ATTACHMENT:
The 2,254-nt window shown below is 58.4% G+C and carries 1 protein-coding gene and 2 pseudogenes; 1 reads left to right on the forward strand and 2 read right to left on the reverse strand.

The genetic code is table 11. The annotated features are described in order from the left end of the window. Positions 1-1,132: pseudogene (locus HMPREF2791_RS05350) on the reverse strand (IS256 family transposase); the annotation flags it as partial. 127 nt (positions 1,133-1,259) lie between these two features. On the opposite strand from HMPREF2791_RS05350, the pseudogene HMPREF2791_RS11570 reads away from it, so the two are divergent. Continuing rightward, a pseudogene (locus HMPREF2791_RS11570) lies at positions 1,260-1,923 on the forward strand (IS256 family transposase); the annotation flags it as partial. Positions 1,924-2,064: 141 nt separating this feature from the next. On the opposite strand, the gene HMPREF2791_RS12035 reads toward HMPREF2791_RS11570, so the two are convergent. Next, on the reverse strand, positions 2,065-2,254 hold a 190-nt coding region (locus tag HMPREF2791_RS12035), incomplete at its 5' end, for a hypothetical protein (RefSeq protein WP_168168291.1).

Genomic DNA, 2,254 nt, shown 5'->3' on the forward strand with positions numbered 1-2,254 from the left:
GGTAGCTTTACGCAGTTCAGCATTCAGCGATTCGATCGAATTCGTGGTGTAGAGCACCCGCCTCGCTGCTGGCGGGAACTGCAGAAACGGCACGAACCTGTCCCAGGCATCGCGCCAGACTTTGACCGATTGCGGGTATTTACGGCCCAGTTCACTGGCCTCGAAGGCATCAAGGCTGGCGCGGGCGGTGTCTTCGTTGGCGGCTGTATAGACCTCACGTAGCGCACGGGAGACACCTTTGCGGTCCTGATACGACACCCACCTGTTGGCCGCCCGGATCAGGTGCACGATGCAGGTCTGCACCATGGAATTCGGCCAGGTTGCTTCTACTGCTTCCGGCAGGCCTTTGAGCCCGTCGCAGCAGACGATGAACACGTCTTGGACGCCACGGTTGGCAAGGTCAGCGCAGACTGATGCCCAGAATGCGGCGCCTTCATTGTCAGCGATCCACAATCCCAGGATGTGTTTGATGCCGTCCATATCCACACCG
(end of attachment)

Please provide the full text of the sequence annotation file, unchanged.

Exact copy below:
The 2,254-nt window shown below is 58.4% G+C and carries 1 protein-coding gene and 2 pseudogenes; 1 reads left to right on the forward strand and 2 read right to left on the reverse strand.

The genetic code is table 11. The annotated features are described in order from the left end of the window. Positions 1-1,132: pseudogene (locus HMPREF2791_RS05350) on the reverse strand (IS256 family transposase); the annotation flags it as partial. 127 nt (positions 1,133-1,259) lie between these two features. On the opposite strand from HMPREF2791_RS05350, the pseudogene HMPREF2791_RS11570 reads away from it, so the two are divergent. Continuing rightward, a pseudogene (locus HMPREF2791_RS11570) lies at positions 1,260-1,923 on the forward strand (IS256 family transposase); the annotation flags it as partial. Positions 1,924-2,064: 141 nt separating this feature from the next. On the opposite strand, the gene HMPREF2791_RS12035 reads toward HMPREF2791_RS11570, so the two are convergent. Next, on the reverse strand, positions 2,065-2,254 hold a 190-nt coding region (locus tag HMPREF2791_RS12035), incomplete at its 5' end, for a hypothetical protein (RefSeq protein WP_168168291.1).

Genomic DNA, 2,254 nt, shown 5'->3' on the forward strand with positions numbered 1-2,254 from the left:
GGTAGCTTTACGCAGTTCAGCATTCAGCGATTCGATCGAATTCGTGGTGTAGAGCACCCGCCTCGCTGCTGGCGGGAACTGCAGAAACGGCACGAACCTGTCCCAGGCATCGCGCCAGACTTTGACCGATTGCGGGTATTTACGGCCCAGTTCACTGGCCTCGAAGGCATCAAGGCTGGCGCGGGCGGTGTCTTCGTTGGCGGCTGTATAGACCTCACGTAGCGCACGGGAGACACCTTTGCGGTCCTGATACGACACCCACCTGTTGGCCGCCCGGATCAGGTGCACGATGCAGGTCTGCACCATGGAATTCGGCCAGGTTGCTTCTACTGCTTCCGGCAGGCCTTTGAGCCCGTCGCAGCAGACGATGAACACGTCTTGGACGCCACGGTTGGCAAGGTCAGCGCAGACTGATGCCCAGAATGCGGCGCCTTCATTGTCAGCGATCCACAATCCCAGGATGTGTTTGATGCCGTCCATATCCACACCG